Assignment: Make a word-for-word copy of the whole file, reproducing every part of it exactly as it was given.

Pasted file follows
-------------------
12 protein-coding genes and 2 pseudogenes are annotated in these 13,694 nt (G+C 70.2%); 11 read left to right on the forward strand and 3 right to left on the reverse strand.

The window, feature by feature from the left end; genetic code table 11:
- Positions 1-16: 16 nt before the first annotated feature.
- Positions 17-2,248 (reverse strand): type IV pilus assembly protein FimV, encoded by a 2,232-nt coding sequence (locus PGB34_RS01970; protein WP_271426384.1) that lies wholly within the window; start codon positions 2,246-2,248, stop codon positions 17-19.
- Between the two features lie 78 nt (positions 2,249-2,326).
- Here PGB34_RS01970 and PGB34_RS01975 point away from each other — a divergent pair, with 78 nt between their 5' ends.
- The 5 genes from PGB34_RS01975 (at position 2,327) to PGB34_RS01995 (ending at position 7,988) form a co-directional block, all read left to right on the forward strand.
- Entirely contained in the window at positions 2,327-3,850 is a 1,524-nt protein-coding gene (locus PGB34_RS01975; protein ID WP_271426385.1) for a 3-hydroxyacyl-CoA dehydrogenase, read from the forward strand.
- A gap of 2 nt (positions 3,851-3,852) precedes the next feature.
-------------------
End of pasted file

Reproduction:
12 protein-coding genes and 2 pseudogenes are annotated in these 13,694 nt (G+C 70.2%); 11 read left to right on the forward strand and 3 right to left on the reverse strand.

The window, feature by feature from the left end; genetic code table 11:
- Positions 1-16: 16 nt before the first annotated feature.
- Positions 17-2,248 (reverse strand): type IV pilus assembly protein FimV, encoded by a 2,232-nt coding sequence (locus PGB34_RS01970; protein WP_271426384.1) that lies wholly within the window; start codon positions 2,246-2,248, stop codon positions 17-19.
- Between the two features lie 78 nt (positions 2,249-2,326).
- Here PGB34_RS01970 and PGB34_RS01975 point away from each other — a divergent pair, with 78 nt between their 5' ends.
- The 5 genes from PGB34_RS01975 (at position 2,327) to PGB34_RS01995 (ending at position 7,988) form a co-directional block, all read left to right on the forward strand.
- Entirely contained in the window at positions 2,327-3,850 is a 1,524-nt protein-coding gene (locus PGB34_RS01975; protein ID WP_271426385.1) for a 3-hydroxyacyl-CoA dehydrogenase, read from the forward strand.
- A gap of 2 nt (positions 3,851-3,852) precedes the next feature.